The Provocative Street Artist Mixes Pop Culture With Trolling

06.30.17 2 years ago 8 Comments

You’ve probably seen Lush Sux’s artwork all over the internet. The mysterious artist has made a huge name for himself in the past year by painting pop culture-infused murals, with just the right amount troll added to the mix. When Kim Kardashian dropped that bomb on Taylor Swift, Lush created an “In Loving Memory” mural. When Kanye West revealed he would’ve voted for Donald Trump (had he voted), Lush grabbed his tools and painted West in a straight jacket. When Kendall Jenner and Pepsi co-opted the resistance movement to shill soft drinks, Lush painted Jenner as revolutionary icon Che Guevara, wearing a Pepsi beret.

Though he’s Australian and paints most of his work Down Under, Lush Sux keeps up with American politics too. During the election, he painted Donald Trump naked on the side of a two-story building, naming it “The Dongald.” He also painted a topless Melania Trump with the quote, “I’m With Her.” Hillary Clinton was depicted wearing a patriotic monokini.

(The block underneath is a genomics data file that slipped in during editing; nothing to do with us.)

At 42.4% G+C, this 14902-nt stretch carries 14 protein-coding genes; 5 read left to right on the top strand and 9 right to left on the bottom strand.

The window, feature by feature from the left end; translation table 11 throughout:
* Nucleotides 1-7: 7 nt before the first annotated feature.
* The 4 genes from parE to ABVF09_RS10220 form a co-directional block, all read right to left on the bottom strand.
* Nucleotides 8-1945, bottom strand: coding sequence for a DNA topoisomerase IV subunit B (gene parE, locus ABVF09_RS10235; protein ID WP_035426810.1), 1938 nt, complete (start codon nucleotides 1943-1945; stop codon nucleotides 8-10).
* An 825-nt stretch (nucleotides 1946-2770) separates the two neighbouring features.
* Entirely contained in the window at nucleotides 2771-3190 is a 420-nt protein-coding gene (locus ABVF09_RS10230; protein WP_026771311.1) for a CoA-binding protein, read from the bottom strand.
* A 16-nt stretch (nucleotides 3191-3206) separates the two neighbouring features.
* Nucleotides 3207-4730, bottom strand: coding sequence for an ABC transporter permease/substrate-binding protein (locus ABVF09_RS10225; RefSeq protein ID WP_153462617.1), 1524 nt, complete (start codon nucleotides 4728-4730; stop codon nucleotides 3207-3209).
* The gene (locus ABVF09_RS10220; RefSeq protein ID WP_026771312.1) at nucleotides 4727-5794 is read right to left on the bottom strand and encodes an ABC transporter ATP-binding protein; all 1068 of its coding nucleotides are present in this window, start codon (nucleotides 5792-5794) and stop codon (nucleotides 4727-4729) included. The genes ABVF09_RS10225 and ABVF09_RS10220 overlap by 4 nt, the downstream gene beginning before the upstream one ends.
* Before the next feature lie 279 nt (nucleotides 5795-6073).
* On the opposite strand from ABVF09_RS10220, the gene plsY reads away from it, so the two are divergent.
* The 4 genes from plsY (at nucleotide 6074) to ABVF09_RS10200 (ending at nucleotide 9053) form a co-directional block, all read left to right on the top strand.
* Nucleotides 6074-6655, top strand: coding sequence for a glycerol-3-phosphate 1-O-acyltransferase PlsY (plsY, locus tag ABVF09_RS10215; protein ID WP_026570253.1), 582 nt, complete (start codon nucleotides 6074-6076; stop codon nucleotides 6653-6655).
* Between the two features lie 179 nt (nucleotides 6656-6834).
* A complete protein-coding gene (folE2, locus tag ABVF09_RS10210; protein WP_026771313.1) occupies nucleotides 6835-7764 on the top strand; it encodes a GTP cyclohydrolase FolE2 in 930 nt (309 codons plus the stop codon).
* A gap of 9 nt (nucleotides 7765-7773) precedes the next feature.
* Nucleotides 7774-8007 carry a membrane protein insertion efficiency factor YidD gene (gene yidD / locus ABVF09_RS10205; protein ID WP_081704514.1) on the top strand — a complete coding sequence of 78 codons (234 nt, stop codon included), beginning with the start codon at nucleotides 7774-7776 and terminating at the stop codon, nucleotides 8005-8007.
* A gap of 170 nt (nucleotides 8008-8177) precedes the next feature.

Not surprisingly, that particular painting received tons of backlash, with Australian authorities threatening to remove the image even though the building’s owner gave the okay. To prevent the inevitable, Lush censored his work by covering up Clinton with a Niqab, a traditional veil worn by Muslim women.

“This is no longer a wall of a supposed ‘offensive, ‘ and near naked Hillary Clinton, it is now a depiction of a beautiful Muslim woman,” Lush said on Instagram after updating the mural. “No reasonable person would consider this offensive. If you do consider it offensive, you are a sexist, racist, Islamophobic, xenophobic, uncultured and ignorant bigot.”

The man is many things; subtle isn’t one of them.

A straight shooter, Lush admits he gets controversial because it’s his viral pieces that bring him the most attention. It’s hard to argue that point every time one of his murals get international media coverage.

“I have been doing shows in galleries since 2010, all over the world from San Francisco to Berlin,” he said last week via phone. “I just happen to mostly post my ‘street’ works because they get a better response online. Canvas work just doesn’t quite capture the same kind of reactions.”

Lush’s popularity has made him a hot commodity, and he currently commands tens of thousands of dollars for his pieces.

“I get bored easy. Right now I’m into viral images and memes. But I prefer landscapes that I get $30,000 to paint on.”

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